By "I want to say" I mean: I want to indict. I expect that stones will be worldless, although I have, at times, placed individual cobblestones in my home (see above) as if they were "local spirits", and felt that, even if they had no empathy, they had more of it than some persons I have had the less-than-pleasure to have had to deal with, or better: who have jerked me around, etc. So those persons, alas they had ever been born, are dying and they would still be dying if they were empirically immortal (and their outside is, unwelcomedly, affecting my inside). Whether or not the appellation applies to animals, those anthropoid bipeds are "world poor", their "inside" defective, always on the way to self-forgetting and density. "Forgive them, Lord, for they know now what they do."?
All that anything has to do to be dying, as I am meaning that word, is simply not to be honorifically living, or, to now bring in another word from the dictum: not the spirit. Another example: I once worked in a place where there was an employee who occupied a seat behind a desk [aka space and time] but seemed to not be doing anything: Mr. Dialtone, myself and a friend, rightly or wrongly, labelled him.
I certainly do not mean anything "spiritual" or empirically immortal. Although I am open to experiences which might change my views, I think that the dead are ?nowhere?(sic), like the unborn [unconceived? unquickened?], and I think that subject is literally unthinkable – to approach it is to approach a "ne plus ultra" – because I believe thinking, including language, can only deal with what can enter into thought, e.g., the living and the dying. The dead can participate in "the world" only as remembrances. (Aside: Professor Louis Forsdale was an atheist.) Another aside: The dead are one reason to remember ("Je me souviens"). So, for me, "the spirit" is simply what lives.
The phrase, with its third-personality, also, I think, reminds of Schiller's dictum (as cited by George Steiner in "After Babel") that no one knows from where the words come (i.e. words expressing new ideas, as opposed to re-repeated/perhaps re-arranged commonplace phoneme string formulae). Maybe Alan Turing was pointing to something similar when he said that if ever we make a computing machine that really thinks – i.e., that has an inside – "We shan't know how it does it". Not: I have a new idea. Rather: A new idea comes into being through me.
As said above, I think death is beyond thought – on the other side of a "ne plus ultra". Hermann Broch's great novel "The Death of Virgil" describes a transcendent dying, but not death (i.e., death from within; from without, philosophically, death is "easy": corpses and those of whom nothing remains, e.g., some victims of Hiroshima). I do not believe in an afterlife; if there is one, I will find out.) [Aside: I do believe in "the right to postnatal life".] From my philosophical training I cannot simply imagine from an observer position that "when I am dead the world goes on without me", which I think many less philosophically trained persons do imagine they imagine. If questioned under oath about it, I cannot, at least without serious reservations, say I believe in a clock-time when I myself am, dead, but the astrophysical/social universe goes on as when I was alive just without me. I simply cannot think anything like this. So what I think about death is: if I do not wake tomorrow morning cannot be thought, although I have wished for it. Man [also, cat? dog?] is immortal in the sense that "the present moment" includes all time and all space and all souls (is that what Husserl meant?). But that's not the kind of immortality that interests those who want to go to heaven and/or fear going to hell – it is not the payoff of winning the Metapyhsical Lottery. I do not want to suffer(dying), and I find that all too thinkable. "Them's" my thought on death and, my reader, read Broch's "The Death of Virgil" if you want to learn what a really good dying might be like, or hope for one of Levi-Strauss's "involuntary understanding"s. Remember Kaspar Hauser.... (And, as I re-read this, also remember those who initially survived the explosion that sank the Russian Kursk submarine and all the heros, Russian and other, who have suffered and died trying to prevent us from experiencing the worst consequences of nuclear accidents.)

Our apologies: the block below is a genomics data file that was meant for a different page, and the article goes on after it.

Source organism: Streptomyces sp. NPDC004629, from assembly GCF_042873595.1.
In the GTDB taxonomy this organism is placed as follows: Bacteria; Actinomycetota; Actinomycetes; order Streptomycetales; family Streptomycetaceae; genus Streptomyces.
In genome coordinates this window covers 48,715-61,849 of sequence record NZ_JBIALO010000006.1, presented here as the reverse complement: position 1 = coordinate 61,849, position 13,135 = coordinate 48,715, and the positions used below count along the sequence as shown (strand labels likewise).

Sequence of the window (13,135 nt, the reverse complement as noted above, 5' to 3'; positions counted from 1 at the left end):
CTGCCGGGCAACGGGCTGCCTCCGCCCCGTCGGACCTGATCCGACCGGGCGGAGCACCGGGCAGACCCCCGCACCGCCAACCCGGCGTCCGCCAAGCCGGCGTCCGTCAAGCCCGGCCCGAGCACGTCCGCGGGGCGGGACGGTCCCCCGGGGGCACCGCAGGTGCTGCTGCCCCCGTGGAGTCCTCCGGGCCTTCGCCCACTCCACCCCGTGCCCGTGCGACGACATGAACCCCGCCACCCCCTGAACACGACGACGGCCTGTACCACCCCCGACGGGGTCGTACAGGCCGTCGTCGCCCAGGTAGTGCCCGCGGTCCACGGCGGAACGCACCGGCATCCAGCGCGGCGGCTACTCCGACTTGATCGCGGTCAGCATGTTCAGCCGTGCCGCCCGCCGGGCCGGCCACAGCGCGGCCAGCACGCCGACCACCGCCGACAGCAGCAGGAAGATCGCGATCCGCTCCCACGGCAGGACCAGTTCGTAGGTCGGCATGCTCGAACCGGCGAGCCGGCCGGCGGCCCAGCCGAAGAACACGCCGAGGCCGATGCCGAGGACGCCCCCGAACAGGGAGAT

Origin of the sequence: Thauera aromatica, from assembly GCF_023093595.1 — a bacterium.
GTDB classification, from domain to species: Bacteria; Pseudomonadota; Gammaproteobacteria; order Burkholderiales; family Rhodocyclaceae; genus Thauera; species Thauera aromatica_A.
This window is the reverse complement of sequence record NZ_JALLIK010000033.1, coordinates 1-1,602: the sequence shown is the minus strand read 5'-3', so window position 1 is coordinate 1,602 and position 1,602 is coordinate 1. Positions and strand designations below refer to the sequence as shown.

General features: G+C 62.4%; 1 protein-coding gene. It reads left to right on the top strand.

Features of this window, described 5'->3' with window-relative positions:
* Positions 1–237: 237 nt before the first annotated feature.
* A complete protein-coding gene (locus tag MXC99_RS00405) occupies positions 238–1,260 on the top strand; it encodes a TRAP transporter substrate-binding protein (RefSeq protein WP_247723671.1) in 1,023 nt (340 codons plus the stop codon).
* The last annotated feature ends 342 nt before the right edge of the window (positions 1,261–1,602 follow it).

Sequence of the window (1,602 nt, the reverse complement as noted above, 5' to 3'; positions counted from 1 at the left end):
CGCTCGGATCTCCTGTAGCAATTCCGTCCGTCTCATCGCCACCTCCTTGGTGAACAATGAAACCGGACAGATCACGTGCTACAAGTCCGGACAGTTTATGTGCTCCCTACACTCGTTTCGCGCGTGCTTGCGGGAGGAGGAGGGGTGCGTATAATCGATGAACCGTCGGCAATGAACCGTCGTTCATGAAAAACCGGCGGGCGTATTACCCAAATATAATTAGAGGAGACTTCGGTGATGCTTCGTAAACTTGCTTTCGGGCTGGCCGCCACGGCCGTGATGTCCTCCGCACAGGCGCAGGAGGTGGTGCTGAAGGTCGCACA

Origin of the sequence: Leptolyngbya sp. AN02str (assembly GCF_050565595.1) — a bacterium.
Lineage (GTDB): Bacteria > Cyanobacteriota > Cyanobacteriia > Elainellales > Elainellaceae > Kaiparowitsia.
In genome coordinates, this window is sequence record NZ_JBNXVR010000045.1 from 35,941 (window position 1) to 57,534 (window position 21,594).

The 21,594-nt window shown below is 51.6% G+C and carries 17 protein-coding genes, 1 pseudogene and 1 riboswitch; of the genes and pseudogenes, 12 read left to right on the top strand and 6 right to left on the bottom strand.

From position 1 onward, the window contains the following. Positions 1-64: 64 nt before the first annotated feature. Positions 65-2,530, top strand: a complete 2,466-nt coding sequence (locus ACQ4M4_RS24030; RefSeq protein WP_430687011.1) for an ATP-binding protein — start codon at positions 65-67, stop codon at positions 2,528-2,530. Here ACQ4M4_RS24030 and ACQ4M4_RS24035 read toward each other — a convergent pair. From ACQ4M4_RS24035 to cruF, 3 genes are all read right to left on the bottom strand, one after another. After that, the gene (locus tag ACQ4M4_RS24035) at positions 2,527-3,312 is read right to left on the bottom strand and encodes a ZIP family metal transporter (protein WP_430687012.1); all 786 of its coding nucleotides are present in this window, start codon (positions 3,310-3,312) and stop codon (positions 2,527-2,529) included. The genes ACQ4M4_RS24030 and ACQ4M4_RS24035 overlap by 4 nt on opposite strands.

"WOULDST KNOW THE WHENCE THE WHY AND THE WITHER FOLLOW ME" (Albert A. Volk)
This, for me, is both a statement of fact, but also a perhaps vain (i.e., hopeless) hope. May there come a time, and may we live in it!, when all human "existence" is honorifically Existenz (remember existentialism?), but all else will have died as certifiably as a vampire with a stake thru his heart ("Did somebody mention vampires? There are no vampires. That's superstition. And surely you weren't referring to me, how dare you!" thus speak those whom the shoe fits but don't have the decency to try it on to show us).
"For the spirit alone lives; all else dies" – Rabelais' Abbey of Theleme. Jan Szczepanski's United States military aircraft insignia (see below). Maybe Robbie's "Commons"? At least, as I have journeyed thru life, through a variety of experiences including learning of fine hand-crafts as Museum Shop Manager at The Baltimore Museum of Art, thru my Teachers College studies, and now thru Covid-19 [so far, fortunate for me, by proxy, in The New York Times...], I have learned what this would be and how to speak of it. But I have also seen ever more clearly what all the "dying" around me is, from melanomas to hubcaps (the dying that derives from "nature" and the dying that derives from "man"). As Senator Joseph R. McCarthy said, in a different context, one of them would already be one too many. L'chaim!(essay). My Uncle Isadore inventing the
"Prove all things; hold fast that which is good." (1 Thes. 5:21)
Thank you for
reading thinking (comments are welcomed at firstname.lastname@example.org)